6. Even though the transporter is "iconic" to Star Trek like the lightsaber is to Star Wars - this is why I am not a big fan of it (like a lot of Trek tech). It was constantly used as a quick plot device and then discarded later on. It can turn you younger. It can split you in two. It can divide your personality into an actual person. It can cause you to time travel. It can cause you to go into a "ghost" form. It can send you into another universe. Etc. etc. etc. Plus, from a writing stand point, it's a nightmare to have drama when you can easily just transport your people out of danger. It's why they constantly have to do the whole "I can't lock on to them" or "Shields were raised." or "That last hit knocked out our transporter." etc. I wish they simply used it in a single way that doesn't leave all these plot holes later on. As for the question - technically ... it could be used as a weapon. But I think the "larger" an object is the more power the transporter needs. So for example - I don't think the Enterprise can beam an entire building away from a city. Simply due to the fact that there is not enough space in the buffer. However, one could beam a chunk of the ship and cause "hull breaches" but that seems unnecessarily evil/pain/cruel for the Federation. Plus - you have to have perfect skill in locking on and then beaming the part of the ship you want to remove. When ships are zipping back and forth firing at each other - it's probably hard to do that. Plus, a lot of power is going to the shields and phasers. So there probably isn't enough power to mess with the transporter in such a specific way during that moment. I think a good question, though, is why is it not utilized when intruders are on board? Simply beam them directly into a holding cell...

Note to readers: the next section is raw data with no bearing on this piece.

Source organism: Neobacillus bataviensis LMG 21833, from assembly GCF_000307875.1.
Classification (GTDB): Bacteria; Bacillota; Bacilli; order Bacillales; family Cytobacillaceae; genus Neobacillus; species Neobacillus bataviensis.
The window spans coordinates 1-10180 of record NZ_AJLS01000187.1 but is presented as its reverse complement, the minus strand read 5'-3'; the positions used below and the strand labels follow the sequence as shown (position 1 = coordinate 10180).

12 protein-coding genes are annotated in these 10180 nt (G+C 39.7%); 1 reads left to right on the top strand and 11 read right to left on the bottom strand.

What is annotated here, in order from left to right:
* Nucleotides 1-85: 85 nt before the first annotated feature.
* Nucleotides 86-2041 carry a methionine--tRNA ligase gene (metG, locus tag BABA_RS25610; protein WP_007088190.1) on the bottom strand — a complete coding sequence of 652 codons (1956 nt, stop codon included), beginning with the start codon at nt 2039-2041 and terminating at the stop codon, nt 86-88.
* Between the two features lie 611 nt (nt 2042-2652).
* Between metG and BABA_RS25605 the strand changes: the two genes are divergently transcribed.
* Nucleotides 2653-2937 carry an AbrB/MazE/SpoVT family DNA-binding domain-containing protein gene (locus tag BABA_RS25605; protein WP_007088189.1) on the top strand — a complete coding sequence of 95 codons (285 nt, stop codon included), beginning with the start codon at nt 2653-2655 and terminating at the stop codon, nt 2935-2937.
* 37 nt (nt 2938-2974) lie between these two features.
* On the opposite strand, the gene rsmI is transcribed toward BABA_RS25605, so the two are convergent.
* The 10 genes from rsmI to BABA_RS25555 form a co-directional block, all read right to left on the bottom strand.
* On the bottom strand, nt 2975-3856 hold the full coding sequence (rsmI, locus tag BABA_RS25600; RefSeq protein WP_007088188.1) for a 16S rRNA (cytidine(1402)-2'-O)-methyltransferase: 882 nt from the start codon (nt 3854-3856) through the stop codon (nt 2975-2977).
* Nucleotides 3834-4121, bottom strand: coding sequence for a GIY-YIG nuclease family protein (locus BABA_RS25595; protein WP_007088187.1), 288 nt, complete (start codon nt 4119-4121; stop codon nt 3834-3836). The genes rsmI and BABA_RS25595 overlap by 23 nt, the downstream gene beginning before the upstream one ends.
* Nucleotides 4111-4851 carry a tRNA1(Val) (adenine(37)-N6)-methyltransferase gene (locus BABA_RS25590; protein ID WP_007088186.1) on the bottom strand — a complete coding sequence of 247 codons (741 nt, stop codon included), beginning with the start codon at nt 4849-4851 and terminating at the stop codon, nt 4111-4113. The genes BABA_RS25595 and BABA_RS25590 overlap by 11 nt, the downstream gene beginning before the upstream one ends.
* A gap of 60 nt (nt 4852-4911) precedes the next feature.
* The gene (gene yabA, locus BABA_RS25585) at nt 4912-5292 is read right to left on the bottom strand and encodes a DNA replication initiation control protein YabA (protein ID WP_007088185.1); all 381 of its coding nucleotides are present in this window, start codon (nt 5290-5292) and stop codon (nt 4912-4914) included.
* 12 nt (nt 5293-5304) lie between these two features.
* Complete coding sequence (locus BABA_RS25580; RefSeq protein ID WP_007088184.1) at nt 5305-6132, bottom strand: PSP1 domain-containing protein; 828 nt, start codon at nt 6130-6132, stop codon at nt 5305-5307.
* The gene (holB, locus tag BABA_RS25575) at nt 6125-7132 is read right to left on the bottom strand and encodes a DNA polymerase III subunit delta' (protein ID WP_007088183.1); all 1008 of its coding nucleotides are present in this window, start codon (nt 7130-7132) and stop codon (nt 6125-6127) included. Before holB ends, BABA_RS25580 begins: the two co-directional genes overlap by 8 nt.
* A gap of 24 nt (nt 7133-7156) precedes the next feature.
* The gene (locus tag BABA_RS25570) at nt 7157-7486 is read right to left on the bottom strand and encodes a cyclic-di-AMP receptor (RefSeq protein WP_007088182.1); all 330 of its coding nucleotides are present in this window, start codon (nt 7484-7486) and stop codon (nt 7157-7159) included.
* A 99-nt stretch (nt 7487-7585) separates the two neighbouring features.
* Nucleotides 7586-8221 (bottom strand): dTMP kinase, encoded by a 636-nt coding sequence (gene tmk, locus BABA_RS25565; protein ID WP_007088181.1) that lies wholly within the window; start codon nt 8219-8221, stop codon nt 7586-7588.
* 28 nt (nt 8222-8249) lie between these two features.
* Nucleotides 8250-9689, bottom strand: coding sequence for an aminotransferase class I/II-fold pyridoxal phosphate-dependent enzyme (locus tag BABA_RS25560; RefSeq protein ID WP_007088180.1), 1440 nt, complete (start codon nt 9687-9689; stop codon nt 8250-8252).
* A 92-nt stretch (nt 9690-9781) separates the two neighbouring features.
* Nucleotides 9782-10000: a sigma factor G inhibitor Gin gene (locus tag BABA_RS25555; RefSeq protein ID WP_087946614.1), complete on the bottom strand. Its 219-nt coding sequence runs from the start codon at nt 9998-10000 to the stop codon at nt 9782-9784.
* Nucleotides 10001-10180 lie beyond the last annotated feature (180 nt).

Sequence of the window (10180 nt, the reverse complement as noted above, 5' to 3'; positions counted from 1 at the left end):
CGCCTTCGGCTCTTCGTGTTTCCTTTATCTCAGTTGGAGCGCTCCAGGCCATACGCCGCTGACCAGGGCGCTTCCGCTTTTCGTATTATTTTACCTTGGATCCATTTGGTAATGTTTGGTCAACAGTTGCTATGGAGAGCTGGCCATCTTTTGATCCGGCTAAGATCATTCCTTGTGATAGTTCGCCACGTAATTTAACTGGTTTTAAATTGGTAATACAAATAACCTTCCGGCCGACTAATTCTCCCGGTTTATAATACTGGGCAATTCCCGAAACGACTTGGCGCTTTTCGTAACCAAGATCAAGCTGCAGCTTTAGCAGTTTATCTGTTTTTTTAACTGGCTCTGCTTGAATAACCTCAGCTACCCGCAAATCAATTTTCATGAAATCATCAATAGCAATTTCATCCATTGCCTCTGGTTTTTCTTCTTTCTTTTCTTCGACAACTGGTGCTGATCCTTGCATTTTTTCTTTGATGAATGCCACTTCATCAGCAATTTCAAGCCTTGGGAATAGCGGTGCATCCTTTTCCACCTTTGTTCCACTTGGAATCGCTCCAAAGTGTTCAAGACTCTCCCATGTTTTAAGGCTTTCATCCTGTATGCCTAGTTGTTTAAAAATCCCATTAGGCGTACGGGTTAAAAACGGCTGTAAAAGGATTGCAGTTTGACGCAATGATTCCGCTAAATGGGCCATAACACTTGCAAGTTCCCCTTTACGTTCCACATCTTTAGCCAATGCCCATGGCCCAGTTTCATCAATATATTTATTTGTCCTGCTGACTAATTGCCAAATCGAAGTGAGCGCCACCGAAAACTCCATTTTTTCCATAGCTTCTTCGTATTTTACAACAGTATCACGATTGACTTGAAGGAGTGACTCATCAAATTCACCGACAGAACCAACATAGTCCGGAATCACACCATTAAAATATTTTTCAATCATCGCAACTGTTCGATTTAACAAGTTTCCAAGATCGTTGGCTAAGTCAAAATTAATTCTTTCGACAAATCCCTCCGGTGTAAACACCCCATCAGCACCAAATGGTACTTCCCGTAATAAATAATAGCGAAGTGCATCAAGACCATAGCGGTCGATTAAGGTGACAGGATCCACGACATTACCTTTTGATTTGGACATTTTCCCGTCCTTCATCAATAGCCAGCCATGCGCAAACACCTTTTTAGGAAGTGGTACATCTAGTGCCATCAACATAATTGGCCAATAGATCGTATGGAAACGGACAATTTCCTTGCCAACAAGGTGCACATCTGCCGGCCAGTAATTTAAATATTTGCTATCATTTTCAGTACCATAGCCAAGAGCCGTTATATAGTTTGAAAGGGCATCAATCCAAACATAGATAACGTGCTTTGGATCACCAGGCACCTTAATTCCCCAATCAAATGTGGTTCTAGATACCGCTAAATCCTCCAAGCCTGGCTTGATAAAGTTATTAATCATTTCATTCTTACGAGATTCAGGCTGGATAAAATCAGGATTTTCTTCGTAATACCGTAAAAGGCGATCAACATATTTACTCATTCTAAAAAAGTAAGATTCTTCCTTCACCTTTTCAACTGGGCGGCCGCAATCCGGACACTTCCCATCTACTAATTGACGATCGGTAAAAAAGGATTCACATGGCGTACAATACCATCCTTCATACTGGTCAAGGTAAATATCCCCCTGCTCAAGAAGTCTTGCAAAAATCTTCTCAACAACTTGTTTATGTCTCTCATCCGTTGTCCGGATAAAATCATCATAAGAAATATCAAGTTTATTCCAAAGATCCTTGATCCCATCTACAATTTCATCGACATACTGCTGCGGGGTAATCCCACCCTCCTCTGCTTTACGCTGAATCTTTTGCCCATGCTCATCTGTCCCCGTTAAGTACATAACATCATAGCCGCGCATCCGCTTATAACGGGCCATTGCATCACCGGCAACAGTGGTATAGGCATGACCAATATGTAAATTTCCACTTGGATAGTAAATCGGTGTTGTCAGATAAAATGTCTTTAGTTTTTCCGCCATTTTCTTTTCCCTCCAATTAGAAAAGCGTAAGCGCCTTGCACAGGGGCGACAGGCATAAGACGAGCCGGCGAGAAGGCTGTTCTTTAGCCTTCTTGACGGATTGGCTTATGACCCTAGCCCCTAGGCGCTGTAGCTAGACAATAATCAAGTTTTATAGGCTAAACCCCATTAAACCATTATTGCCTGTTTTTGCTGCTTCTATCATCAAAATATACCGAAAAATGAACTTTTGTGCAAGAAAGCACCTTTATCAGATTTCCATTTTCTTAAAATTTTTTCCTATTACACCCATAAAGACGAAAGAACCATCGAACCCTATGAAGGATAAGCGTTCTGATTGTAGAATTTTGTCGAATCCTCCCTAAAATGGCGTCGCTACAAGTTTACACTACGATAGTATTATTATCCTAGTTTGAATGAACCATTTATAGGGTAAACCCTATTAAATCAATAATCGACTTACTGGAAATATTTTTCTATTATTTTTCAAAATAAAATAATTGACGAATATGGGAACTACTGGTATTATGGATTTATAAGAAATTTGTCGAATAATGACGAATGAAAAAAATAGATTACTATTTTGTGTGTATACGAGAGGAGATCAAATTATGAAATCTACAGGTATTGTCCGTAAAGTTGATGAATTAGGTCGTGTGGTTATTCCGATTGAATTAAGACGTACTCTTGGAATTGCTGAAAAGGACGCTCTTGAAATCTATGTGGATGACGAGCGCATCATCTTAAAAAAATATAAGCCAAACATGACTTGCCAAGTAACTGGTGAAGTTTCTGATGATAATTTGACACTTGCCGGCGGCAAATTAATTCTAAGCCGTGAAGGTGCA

7. The reason I never had a problem with Archer being incompetent versus Janeway (for example) is because Archer is meant to make mistakes. His generation of captains are the reasons why our generation had all the rules. The dos and donts. It wouldn't make sense that Archer does everything right if he is the first to be out there for Starfleet. Now I do agree that ... he was made to be a bit too irrational. Making him captain was a dubious idea by Starfleet Command considering how emotional he behaved. But I guess it made sense that is why T'Pol was there.
  8. I thought that is what they were going to do. Have Jyn and Andor go from world to world recruiting the other characters, which allowed a little bit of development. That is probably one very minor change I think might've helped.
  9. It might help to think of these anthology villains as one shot villains (most of them at least). Think of it like the villains on all the Marvel Netflix shows. None of them will be shown to over power Thanos or most of the Marvel movie villains. They simply won't. Whoever the villain is in the upcoming Han Solo film will unlikely unseat Jabba the Hutt or Boba Fett as Solo's primary antagonists ... Darth Vader's ending time in Rogue One was so amazing that he made Darth Maul look cartoonish.
  10. Krennic should not have been an over powering presence to Darth Vader or Tarkin. Or even on a par with them. If he seemed more menacing than those two - then it would diminish their presence in the OT. He wasn't meant to be another Vader/Tarkin /Palpatine anyways. He was a greedy opportunist that wanted to advance his career by any means necessary. That's it. His intimidating stature comes from the death squad he surrounds himself with. Like Jabba and his bounty hunters.